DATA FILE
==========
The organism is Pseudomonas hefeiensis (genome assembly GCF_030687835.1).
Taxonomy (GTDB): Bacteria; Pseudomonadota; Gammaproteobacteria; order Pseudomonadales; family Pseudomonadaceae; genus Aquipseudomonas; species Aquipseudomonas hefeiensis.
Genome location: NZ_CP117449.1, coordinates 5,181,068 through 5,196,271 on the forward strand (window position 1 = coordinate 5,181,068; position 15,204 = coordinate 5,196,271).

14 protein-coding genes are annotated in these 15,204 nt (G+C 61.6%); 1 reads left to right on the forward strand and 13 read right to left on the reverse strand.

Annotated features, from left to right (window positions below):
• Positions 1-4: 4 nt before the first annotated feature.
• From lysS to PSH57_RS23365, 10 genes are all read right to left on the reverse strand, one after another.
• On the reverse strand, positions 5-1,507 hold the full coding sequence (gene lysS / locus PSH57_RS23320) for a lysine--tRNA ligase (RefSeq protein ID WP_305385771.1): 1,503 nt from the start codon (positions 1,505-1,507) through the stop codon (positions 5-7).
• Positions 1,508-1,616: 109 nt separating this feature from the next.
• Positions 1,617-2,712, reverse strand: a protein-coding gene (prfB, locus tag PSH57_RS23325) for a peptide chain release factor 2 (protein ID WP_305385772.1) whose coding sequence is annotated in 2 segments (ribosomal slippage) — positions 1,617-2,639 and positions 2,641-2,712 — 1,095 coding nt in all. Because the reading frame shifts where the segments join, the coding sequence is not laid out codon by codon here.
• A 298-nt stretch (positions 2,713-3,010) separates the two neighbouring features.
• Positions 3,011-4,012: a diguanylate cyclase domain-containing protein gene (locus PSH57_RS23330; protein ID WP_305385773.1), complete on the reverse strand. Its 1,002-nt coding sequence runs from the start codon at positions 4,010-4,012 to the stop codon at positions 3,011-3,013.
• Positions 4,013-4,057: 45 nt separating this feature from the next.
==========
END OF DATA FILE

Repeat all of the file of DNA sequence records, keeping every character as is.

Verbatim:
The organism is Pseudomonas hefeiensis (genome assembly GCF_030687835.1).
Taxonomy (GTDB): Bacteria; Pseudomonadota; Gammaproteobacteria; order Pseudomonadales; family Pseudomonadaceae; genus Aquipseudomonas; species Aquipseudomonas hefeiensis.
Genome location: NZ_CP117449.1, coordinates 5,181,068 through 5,196,271 on the forward strand (window position 1 = coordinate 5,181,068; position 15,204 = coordinate 5,196,271).

14 protein-coding genes are annotated in these 15,204 nt (G+C 61.6%); 1 reads left to right on the forward strand and 13 read right to left on the reverse strand.

Annotated features, from left to right (window positions below):
• Positions 1-4: 4 nt before the first annotated feature.
• From lysS to PSH57_RS23365, 10 genes are all read right to left on the reverse strand, one after another.
• On the reverse strand, positions 5-1,507 hold the full coding sequence (gene lysS / locus PSH57_RS23320) for a lysine--tRNA ligase (RefSeq protein ID WP_305385771.1): 1,503 nt from the start codon (positions 1,505-1,507) through the stop codon (positions 5-7).
• Positions 1,508-1,616: 109 nt separating this feature from the next.
• Positions 1,617-2,712, reverse strand: a protein-coding gene (prfB, locus tag PSH57_RS23325) for a peptide chain release factor 2 (protein ID WP_305385772.1) whose coding sequence is annotated in 2 segments (ribosomal slippage) — positions 1,617-2,639 and positions 2,641-2,712 — 1,095 coding nt in all. Because the reading frame shifts where the segments join, the coding sequence is not laid out codon by codon here.
• A 298-nt stretch (positions 2,713-3,010) separates the two neighbouring features.
• Positions 3,011-4,012: a diguanylate cyclase domain-containing protein gene (locus PSH57_RS23330; protein ID WP_305385773.1), complete on the reverse strand. Its 1,002-nt coding sequence runs from the start codon at positions 4,010-4,012 to the stop codon at positions 3,011-3,013.
• Positions 4,013-4,057: 45 nt separating this feature from the next.